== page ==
Sudanese Christian couple accused of adultery for staying together

(Photo: Getty/iStock)

A married couple in Sudan have been charged with adultery and apostasy after choosing to continue as a married couple.

The latter charge is being pressed despite no longer being a criminal offense under Sudanese law.

If found guilty of adultery, the couple could face a sentence of 100 lashes and a year in internal exile.

Nada Hamad Koko and her husband, Hamouda Teya Kaffi, were originally due to appear in Al-Baqir Court, Gezira state, on 15 September for a hearing on charges of adultery when they learned of a second criminal complaint, says John Samuel, Open Doors' legal expert for sub-Saharan Africa.

The couple were both Muslim when they married in 2016. When, two years later, Hamouda converted to Christianity, Nada's family forced her to have their marriage annulled by an Islamic, or Sharia, court.

In Sudan it is unlawful for a Muslim woman to marry a non-Muslim man, and at the time, leaving Islam was punishable with the death penalty.

Under immense outside pressure, they divorced, and Nada returned to live with her family with the couple's two children.

After apostasy – leaving one's faith to take up another - was decriminalised in 2020, the couple reunited in 2021 and Nada announced she, too, had become a Christian.

Nada's family reported them to the authorities and they were arrested on charges of adultery, because the Sharia court had declared them divorced, and the prosecutor regarded Nada's conversion as invalid.

"The psychological pressure on Nada and Hamouda is high," says John Samuel.

"This is an example of the challenges Christians from a Muslim background still face, both socially and legally in Sudan.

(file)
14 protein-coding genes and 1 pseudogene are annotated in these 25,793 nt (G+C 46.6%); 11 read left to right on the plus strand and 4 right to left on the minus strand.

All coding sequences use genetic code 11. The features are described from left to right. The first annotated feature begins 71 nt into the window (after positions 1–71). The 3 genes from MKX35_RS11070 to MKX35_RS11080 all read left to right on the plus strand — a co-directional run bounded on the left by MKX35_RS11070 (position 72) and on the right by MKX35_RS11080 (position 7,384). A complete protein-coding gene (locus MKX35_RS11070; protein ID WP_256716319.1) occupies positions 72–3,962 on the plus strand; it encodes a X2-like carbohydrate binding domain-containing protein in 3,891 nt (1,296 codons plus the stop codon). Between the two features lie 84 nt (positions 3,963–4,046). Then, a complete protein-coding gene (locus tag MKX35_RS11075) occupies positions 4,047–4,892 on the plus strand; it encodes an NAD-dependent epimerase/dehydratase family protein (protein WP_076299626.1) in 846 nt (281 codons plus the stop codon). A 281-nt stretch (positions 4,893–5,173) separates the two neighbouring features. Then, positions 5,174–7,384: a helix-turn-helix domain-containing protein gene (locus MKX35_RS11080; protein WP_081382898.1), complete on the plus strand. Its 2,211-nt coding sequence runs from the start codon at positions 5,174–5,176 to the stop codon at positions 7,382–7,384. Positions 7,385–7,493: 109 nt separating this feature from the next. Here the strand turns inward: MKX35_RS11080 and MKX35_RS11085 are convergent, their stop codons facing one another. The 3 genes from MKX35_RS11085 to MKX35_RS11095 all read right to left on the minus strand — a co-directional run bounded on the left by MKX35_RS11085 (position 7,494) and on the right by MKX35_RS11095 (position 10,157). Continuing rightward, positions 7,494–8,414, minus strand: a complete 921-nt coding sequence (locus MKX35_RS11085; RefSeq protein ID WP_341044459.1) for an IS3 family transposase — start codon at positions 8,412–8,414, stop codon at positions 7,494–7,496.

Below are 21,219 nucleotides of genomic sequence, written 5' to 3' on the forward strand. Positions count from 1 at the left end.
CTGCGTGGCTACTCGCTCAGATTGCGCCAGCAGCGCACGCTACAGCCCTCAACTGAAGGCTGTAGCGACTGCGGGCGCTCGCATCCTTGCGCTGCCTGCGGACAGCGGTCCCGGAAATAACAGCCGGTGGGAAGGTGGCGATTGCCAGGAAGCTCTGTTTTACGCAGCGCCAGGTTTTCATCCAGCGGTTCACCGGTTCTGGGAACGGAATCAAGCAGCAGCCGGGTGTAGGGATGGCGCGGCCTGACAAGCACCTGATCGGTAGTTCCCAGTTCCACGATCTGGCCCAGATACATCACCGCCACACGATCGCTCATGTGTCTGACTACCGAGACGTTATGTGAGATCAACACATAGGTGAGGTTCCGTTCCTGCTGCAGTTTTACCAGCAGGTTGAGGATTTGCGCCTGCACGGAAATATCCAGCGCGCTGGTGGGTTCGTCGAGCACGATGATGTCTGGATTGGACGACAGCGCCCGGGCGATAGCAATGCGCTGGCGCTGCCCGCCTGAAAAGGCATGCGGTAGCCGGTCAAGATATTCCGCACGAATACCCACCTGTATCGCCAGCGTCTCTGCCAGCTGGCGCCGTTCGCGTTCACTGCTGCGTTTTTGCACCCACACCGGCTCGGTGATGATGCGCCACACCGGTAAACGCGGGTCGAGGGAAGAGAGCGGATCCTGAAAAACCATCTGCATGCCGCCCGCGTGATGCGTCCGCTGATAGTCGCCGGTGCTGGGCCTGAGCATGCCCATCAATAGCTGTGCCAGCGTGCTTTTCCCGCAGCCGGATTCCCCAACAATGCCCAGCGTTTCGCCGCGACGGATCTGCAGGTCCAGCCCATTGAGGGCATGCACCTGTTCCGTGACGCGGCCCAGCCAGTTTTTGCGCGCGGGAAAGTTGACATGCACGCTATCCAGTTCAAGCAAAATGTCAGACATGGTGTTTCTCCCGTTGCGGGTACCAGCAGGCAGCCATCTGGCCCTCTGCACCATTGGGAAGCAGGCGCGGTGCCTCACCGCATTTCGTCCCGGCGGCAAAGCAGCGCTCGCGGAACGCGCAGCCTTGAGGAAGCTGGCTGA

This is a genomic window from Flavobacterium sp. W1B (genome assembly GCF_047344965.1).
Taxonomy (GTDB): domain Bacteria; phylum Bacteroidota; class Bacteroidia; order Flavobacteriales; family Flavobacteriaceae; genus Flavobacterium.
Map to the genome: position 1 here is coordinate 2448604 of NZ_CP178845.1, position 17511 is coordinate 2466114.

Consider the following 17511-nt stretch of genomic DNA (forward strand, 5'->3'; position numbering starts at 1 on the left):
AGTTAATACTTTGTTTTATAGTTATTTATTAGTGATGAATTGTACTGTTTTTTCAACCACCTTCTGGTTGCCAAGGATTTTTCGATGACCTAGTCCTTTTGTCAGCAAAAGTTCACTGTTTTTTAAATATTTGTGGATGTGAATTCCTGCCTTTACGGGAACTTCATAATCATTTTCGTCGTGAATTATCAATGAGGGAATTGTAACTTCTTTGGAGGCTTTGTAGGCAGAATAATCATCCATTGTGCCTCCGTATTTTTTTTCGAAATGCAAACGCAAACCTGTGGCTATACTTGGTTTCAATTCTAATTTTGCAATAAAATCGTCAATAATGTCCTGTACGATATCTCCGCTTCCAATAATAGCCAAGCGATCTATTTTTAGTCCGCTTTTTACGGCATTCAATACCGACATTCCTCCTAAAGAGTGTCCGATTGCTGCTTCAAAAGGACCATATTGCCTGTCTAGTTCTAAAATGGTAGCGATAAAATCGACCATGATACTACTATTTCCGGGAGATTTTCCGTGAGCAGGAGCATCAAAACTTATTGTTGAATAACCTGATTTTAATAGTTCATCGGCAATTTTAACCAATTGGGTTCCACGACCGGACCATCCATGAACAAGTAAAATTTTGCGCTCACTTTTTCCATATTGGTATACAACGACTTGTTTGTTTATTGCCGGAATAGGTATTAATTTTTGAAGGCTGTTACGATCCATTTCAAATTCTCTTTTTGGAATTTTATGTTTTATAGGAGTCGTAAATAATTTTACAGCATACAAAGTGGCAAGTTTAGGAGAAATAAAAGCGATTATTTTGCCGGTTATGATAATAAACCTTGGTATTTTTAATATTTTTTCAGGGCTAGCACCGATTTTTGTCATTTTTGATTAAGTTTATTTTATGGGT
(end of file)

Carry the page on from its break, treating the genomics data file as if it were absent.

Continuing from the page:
"Judges open cases to intimidate and pressurize converts to return to Islam and, even if charges are dropped, the accused become easily identifiable within their community and they are subjected to greater threat and danger."

Last month a court dismissed an apostasy case against four Christian converts from Darfur because of the fact that leaving Islam formally is no longer a criminal offence in Sudan.

In recent months, fear among Sudan's Christians has been growing that their country is sliding back into the control of Islamists. Christians have been systematically persecuted for decades.

Under former President al-Bashir, religious police and armed Islamic militias were regularly persecuting Christians. A transition to civilian rule began in 2019, after 30 years of military dictatorship and there were signs that life for the country's Christian population (nearly 2 million, 4.4% of the population) was improving.

However, a coup in October 2021 seems to have reversed some of the gains. Since then Sudan's military have started to give influential positions to former members of the National Congress Party and allies of al-Bashir.

Under the NCP, with al-Bashir at the helm, a strict interpretation of Sharia had been introduced and institutionalised.